"Since the state walked away from its commitment, it's added to the problem," Myers said. He remarked that even if the city could leave the retirement system, it would be billed for its share of the unfunded liability, which would amount to several million. 

Seizing drugs, saving lives


TILTON — Reflecting on the seizure of a large cache of drugs last week, Police Chief Bob Cormier remarked "We're looking at cases like this in a different light – not just finding drugs, but saving lives," adding that the 270 grams of heroin represented "270 grams of death sentences."

The heroin, along with fentanyl and 20 grams crystal methamphetamine, were found after Officer Jeremiah Trott stopped a westbound car bearing a false inspection sticker on the overpass over I-93 Monday evening. Earlier, he observed the same vehicle and a pickup truck together at the nearby park-and-ride. Shortly after he stopped the car, the truck stopped behind it.

The car was driven by Bryan Franklin, 39, of Penacook and the truck by Cre Clay, 21, of Nashua, who is described by police as Franklin's girlfriend. Trott spotted drugs and paraphernalia in the car and found that Clay was driving with a suspended license. Cormier said Franklin and Clay drove to Tilton in Franklin's car and collected the pickup, for which they had a bill of sale. Trott impounded both vehicles and requested a search warrant. Without grounds to arrest them, both Franklin and Clay, who was charged with operating after suspension, were released.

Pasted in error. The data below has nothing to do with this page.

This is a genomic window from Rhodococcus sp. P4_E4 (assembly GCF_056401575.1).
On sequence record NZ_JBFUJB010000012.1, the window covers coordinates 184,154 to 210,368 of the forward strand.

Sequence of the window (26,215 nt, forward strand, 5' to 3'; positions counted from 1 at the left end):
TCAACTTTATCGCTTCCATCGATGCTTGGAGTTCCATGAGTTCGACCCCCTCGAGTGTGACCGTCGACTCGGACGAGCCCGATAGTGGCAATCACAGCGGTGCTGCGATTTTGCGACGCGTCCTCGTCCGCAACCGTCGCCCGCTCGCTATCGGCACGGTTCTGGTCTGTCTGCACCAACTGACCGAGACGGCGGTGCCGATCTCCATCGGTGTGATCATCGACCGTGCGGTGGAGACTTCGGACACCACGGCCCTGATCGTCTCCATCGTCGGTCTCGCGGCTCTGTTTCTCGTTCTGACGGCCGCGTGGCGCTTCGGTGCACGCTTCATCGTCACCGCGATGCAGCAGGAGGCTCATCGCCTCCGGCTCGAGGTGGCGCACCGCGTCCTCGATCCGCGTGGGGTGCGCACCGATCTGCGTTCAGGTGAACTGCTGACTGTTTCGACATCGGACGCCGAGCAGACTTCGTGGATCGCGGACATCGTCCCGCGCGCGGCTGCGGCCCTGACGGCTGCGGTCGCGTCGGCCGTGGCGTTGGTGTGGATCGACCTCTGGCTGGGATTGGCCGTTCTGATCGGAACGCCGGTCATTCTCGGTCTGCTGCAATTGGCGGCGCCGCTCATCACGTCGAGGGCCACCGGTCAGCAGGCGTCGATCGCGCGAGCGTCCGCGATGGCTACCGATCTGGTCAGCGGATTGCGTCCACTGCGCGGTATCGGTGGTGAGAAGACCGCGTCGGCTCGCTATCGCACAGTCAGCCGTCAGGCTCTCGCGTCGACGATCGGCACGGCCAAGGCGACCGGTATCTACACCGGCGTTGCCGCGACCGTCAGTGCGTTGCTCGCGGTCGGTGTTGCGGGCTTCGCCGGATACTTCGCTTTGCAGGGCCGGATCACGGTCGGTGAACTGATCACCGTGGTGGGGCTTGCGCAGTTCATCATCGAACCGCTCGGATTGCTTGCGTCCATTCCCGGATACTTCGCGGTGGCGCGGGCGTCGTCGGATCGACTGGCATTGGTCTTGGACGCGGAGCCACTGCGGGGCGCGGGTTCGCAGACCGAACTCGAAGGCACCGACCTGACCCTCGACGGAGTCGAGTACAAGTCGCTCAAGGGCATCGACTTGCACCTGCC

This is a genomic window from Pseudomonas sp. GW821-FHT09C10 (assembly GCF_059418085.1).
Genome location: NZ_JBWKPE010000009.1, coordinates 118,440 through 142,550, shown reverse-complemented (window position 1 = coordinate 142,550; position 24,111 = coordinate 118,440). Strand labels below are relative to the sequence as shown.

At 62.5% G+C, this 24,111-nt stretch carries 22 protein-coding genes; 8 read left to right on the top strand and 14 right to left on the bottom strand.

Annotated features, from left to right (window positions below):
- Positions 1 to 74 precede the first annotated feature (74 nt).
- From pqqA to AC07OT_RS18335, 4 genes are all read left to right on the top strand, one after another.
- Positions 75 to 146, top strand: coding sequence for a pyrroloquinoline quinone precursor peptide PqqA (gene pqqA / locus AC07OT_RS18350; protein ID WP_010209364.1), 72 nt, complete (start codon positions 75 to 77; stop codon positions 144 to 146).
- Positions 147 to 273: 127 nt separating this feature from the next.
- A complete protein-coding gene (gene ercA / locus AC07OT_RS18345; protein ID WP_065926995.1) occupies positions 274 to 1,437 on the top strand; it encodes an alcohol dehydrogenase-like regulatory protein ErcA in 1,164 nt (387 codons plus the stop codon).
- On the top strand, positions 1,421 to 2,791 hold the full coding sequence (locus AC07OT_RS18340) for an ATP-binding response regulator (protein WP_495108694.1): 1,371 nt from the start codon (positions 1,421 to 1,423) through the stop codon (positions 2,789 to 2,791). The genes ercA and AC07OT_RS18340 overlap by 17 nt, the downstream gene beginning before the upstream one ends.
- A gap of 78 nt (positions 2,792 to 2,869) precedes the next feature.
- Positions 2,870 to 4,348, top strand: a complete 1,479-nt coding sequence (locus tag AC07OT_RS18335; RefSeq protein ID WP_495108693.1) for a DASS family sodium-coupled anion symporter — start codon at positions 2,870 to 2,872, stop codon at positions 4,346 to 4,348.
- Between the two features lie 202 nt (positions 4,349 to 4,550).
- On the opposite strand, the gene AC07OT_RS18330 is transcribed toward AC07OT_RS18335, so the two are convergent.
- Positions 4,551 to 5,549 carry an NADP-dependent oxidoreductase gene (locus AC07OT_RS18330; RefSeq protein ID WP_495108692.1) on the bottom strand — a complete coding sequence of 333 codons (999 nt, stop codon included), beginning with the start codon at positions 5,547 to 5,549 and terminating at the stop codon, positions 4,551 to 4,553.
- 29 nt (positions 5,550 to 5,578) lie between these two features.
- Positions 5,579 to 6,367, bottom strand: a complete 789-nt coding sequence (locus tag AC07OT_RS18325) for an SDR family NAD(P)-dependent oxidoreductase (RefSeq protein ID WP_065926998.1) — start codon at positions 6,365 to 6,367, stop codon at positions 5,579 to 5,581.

Along with the drugs, police recovered a significant amount of cash, evidence of drug sales and a handgun, which was reported stolen in Boston. Cormier said that the case has been referred to the United States Attorney and police are pursuing an investigation with agents of the United States Drug Enforcement Administration in anticipation of seeking federal indictments on drug and weapons charges against Franklin and Clay once the investigation is complete.

"We want to make sure we do thorough investigation," he said, "and make sure we have the right suspects." Meanwhile, Clay is scheduled to be arraigned on a charge of operating after suspension in Sixth Circuit Court - Franklin Division in December.

"This was a great arrest by a patrol officer," Cormier said, stressing that a large quantity of drugs apparently destined for the Lakes Region would not reach the streets. He said that drug runners frequent Exit 20, with its many parking lots and ready access to Laconia and Franklin, making it a frequent rendezvous for drug traffickers from Massachusetts and local dealers. Officers, he said, watch for pairing of vehicles, particularly those between vehicles bearing local and out-of-state plates.